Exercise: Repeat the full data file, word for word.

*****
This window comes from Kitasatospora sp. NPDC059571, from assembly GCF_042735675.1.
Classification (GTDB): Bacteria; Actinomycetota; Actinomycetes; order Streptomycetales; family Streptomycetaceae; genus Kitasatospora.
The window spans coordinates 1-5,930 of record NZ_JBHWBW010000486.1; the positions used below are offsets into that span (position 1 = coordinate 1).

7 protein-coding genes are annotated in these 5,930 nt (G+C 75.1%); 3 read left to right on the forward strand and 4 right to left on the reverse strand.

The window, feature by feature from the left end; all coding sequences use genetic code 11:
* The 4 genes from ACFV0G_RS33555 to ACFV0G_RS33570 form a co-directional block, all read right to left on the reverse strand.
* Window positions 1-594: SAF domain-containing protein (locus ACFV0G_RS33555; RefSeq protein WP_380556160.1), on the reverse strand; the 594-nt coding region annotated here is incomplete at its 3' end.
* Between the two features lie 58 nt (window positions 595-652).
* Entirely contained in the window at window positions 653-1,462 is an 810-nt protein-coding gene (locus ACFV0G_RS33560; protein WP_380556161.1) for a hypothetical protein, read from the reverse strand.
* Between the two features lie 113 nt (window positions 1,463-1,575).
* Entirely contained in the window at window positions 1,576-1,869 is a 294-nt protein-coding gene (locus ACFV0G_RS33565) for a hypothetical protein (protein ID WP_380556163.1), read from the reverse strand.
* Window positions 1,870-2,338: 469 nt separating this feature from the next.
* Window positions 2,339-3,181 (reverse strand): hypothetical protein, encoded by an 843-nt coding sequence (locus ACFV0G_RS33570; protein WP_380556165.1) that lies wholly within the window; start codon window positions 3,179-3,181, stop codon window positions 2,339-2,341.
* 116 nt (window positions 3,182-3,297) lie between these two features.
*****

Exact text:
This window comes from Kitasatospora sp. NPDC059571, from assembly GCF_042735675.1.
Classification (GTDB): Bacteria; Actinomycetota; Actinomycetes; order Streptomycetales; family Streptomycetaceae; genus Kitasatospora.
The window spans coordinates 1-5,930 of record NZ_JBHWBW010000486.1; the positions used below are offsets into that span (position 1 = coordinate 1).

7 protein-coding genes are annotated in these 5,930 nt (G+C 75.1%); 3 read left to right on the forward strand and 4 right to left on the reverse strand.

The window, feature by feature from the left end; all coding sequences use genetic code 11:
* The 4 genes from ACFV0G_RS33555 to ACFV0G_RS33570 form a co-directional block, all read right to left on the reverse strand.
* Window positions 1-594: SAF domain-containing protein (locus ACFV0G_RS33555; RefSeq protein WP_380556160.1), on the reverse strand; the 594-nt coding region annotated here is incomplete at its 3' end.
* Between the two features lie 58 nt (window positions 595-652).
* Entirely contained in the window at window positions 653-1,462 is an 810-nt protein-coding gene (locus ACFV0G_RS33560; protein WP_380556161.1) for a hypothetical protein, read from the reverse strand.
* Between the two features lie 113 nt (window positions 1,463-1,575).
* Entirely contained in the window at window positions 1,576-1,869 is a 294-nt protein-coding gene (locus ACFV0G_RS33565) for a hypothetical protein (protein ID WP_380556163.1), read from the reverse strand.
* Window positions 1,870-2,338: 469 nt separating this feature from the next.
* Window positions 2,339-3,181 (reverse strand): hypothetical protein, encoded by an 843-nt coding sequence (locus ACFV0G_RS33570; protein WP_380556165.1) that lies wholly within the window; start codon window positions 3,179-3,181, stop codon window positions 2,339-2,341.
* 116 nt (window positions 3,182-3,297) lie between these two features.